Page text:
FW: FOM: Re: SOL confusion

Matt Insall montez at rollanet.org
Sun Sep 10 04:18:20 EDT 2000

>This I knew, and I have, I think, the same view of syntax and semantics as
>you.  (In fact, there is more trouble in FOL:  There is no SET of formulas
>in FOL with equality which encodes the notion of finiteness.  This follows
>from the compactness principle.)  [Please let me know if I am missing
>something here.]

The only thing you are missing is that you refer to "trouble". Since the
recognized successful purposes of FOL have nothing to do with expressing
the notion of finiteness in this way, it is wrong to refer to this as

I guess I have chosen an unfortunate wording.  What I have felt for several
years is that all of mathematics can be done using first order logic.  It
seems to me that if others either believe this to be true or would like it
to be true, then they would consider the lack of a set of axioms for
finiteness in FOL to be a drawback, in this regard.  Perhaps I tried to
``overload'' the word ``trouble'' with some pre-suppositions I had, in
particular about the purposes of FOL.

>This is the reason I consider second order logic to be

Do you mean "second" or "first"? If you mean "second" then I think you
should clarify what you mean by incomplete here.

I mean SOL.  Actually, in light of the discussion about ``semantic'' versus
``deductive'' SOL, I should say ``This is the reason I consider DSOL
(deductive SOL) to be incomplete.''  What I mean is that DSOL fails to
satisfy the generalized completeness principle, in the sense that there is a
set S of sentences of DSOL, and there is a sentence p of DSOL, such that p
is a (semantic, in the sense of a ``Tarski-like'' semantics for SOL)
consequence of S, but there is no deduction of p from S.  It seems to me
that in any finitary deductive system, the compactness principle is
equivalent to the combination of soundness and completeness.  The proof is
really done the same one way as it is done in Enderton's book on page 136,
even though he states that there are proofs of compactness that avoid the
deductive calculus.  Thus, if the completeness and soundness principles
hold, then the compactness principle holds, because of the finitary nature
of proofs, coupled with the soundness to relate the semantics to the
deductions.  The other direction is straightforward as well.  Assume the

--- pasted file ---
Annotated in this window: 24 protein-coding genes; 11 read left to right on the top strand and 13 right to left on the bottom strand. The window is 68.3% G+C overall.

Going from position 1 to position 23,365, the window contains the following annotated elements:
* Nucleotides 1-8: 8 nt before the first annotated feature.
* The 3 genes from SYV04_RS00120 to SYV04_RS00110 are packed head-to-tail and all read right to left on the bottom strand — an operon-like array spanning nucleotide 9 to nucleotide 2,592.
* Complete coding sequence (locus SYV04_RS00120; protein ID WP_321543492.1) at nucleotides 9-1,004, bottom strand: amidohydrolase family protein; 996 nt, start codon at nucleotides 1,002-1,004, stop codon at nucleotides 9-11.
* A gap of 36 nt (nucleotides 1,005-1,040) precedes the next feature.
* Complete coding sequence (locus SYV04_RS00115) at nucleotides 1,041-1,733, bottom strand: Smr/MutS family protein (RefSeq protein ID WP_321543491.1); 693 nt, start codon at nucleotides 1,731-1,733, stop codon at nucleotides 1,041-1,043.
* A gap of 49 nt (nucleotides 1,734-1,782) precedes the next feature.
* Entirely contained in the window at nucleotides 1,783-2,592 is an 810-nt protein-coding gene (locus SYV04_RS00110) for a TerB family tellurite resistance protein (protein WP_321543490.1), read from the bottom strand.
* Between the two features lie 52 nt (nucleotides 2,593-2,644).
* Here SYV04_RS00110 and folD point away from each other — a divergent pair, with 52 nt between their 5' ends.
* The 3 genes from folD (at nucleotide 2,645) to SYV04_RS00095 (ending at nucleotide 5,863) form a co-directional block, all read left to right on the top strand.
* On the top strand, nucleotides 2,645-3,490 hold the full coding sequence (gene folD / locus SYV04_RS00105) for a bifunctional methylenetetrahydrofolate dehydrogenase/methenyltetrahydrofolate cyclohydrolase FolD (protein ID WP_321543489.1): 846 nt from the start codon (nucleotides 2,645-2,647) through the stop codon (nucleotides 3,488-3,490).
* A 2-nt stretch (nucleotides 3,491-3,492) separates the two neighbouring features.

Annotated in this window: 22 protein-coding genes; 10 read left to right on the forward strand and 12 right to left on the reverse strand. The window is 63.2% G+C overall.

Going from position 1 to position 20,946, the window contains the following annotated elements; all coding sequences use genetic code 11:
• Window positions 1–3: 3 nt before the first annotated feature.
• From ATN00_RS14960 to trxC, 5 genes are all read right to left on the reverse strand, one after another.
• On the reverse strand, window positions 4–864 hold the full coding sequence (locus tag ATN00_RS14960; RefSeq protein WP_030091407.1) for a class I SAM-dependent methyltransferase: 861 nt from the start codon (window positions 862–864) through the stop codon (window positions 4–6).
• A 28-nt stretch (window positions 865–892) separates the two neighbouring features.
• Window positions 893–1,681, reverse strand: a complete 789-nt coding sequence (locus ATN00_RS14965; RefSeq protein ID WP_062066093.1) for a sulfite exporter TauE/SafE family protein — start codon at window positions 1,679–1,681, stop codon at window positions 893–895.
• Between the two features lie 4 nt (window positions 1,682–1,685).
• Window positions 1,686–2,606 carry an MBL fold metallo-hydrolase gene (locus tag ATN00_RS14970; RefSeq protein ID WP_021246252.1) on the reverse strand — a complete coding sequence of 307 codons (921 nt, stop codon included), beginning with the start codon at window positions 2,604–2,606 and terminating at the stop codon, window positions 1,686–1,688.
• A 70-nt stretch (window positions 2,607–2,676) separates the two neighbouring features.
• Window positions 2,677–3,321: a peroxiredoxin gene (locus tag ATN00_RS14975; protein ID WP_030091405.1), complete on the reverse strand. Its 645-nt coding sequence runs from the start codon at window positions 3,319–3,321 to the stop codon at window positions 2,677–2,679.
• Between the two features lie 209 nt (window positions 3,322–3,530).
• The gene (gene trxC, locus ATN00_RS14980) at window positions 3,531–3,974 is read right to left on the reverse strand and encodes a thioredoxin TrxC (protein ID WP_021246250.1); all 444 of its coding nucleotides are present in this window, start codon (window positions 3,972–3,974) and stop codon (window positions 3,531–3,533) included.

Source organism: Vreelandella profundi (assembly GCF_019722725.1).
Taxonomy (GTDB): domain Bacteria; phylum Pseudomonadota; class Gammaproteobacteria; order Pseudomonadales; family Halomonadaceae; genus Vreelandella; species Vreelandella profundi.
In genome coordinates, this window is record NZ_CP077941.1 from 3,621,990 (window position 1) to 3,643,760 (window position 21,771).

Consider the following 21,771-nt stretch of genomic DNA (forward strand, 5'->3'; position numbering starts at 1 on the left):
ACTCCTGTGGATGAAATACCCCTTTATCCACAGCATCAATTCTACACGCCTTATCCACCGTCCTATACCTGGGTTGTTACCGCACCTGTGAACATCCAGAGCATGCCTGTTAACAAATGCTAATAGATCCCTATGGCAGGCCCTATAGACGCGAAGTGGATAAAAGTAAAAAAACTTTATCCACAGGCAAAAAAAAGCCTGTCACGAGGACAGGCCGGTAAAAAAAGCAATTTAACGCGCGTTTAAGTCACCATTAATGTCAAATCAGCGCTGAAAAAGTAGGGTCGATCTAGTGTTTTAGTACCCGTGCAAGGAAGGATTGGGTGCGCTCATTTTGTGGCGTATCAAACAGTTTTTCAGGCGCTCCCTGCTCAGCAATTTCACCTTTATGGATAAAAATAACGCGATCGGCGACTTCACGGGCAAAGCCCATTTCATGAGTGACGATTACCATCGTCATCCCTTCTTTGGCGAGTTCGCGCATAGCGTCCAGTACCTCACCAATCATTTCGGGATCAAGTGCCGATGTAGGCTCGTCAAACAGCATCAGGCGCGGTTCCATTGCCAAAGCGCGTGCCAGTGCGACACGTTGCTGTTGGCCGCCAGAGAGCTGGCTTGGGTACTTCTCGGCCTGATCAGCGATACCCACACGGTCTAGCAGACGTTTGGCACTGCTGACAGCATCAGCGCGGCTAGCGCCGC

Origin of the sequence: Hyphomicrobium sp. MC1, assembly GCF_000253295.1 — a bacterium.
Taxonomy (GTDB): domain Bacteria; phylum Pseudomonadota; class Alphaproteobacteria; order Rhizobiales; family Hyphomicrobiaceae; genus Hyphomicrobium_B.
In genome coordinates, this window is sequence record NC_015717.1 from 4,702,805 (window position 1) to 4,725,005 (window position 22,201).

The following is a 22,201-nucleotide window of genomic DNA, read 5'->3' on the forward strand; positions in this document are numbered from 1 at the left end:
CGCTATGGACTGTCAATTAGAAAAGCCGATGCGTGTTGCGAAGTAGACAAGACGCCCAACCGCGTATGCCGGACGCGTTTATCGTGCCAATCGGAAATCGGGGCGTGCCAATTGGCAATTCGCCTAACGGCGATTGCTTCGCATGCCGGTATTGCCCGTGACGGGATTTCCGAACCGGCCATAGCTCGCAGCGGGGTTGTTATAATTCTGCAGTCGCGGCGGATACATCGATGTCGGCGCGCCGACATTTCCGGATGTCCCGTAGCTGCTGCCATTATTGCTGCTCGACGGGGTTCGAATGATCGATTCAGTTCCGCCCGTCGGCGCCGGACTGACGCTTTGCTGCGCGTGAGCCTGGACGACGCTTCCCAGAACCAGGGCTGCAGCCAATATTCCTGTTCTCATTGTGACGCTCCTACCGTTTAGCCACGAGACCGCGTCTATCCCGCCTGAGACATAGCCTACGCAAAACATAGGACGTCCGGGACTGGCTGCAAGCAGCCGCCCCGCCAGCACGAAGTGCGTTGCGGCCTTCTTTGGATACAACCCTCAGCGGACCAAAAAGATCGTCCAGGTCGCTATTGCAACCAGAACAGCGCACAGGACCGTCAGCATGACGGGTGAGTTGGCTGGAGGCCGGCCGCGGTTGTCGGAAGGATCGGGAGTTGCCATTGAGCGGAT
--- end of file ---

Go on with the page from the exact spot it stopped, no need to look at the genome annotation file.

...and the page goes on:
compactness principle in a logic with a deductive system available.  If the
system is unsound, it is, it seems to me,  trivially complete, so suppose it
is sound.  Let S be a set of formulas and let p be a formula such that p is
a consequence of S.  We wish to show that p is deducible from S.  To this
end, note that by compactness, p is a consequence of some finite subset
T={s_1,...,s_n} of S.  We claim that p is deducible from T.  To see this,
note that if it were not, then the union of {not(p)} with T would be
consistent, and then it would be satisfiable because of soundness, but it is
not, since p is a consequence of T.

>I understood that as with FOL, SOL proofs are finitary, and the
>compactness principle is equivalent to the conjunction of the soundness and
>(generalized) completeness principles.

Semantic SOL has no proofs. Deductive SOL does, and they are normally taken
to be finitary. Also, in what context does compactness imply soundness or
completeness? Compactness is a purely semantic notion, whereas soundness
and completeness are not. So I do not know what you are talking about here.

I hope I have answered this question above.  Basically, I guess I am saying
that I believe the argument I gave does not depend upon very many specific
properties of the logic system, and hence can be generalized to many (most?)
deductive systems.  I believe this is similar in spirit to chapter XII of an
undergraduate text from which I have taught, called ``Mathematical Logic''
by Ebbinghaus, Flum and Thomas.  But I am trying here to extend the approach
they discuss to DSOL and other systems, in a similar way to the discussion
on pages 103 to 106 of ``Models and Ultraproducts'' by Bell and Slomson.  It
is demonstrated there that for classical FOL, Gödel-Henkin completeness,
compactness, and the BPF (boolean prime filter theorem) are all equivalent.
(Thus, they are all weak forms of AC.)

>It follows that
>SOL is either unsound or incomplete.

What is the connection?? What kind of SOL are you talking about here?

I don't see any point right now in responding to the rest of your message
until this is cleared up.

I hope I have cleared up what I think is the connection between compactness
(an admittedly purely semantic notion), soundness (relating semantics and
deductions, in the sense that unsatisfiable formulas are not deducible), and
completeness (again relating semantics and deductions, but in the sense that
consequence entails deducibility).  Please tell me if I seem to have missed

Dr. Matt Insall

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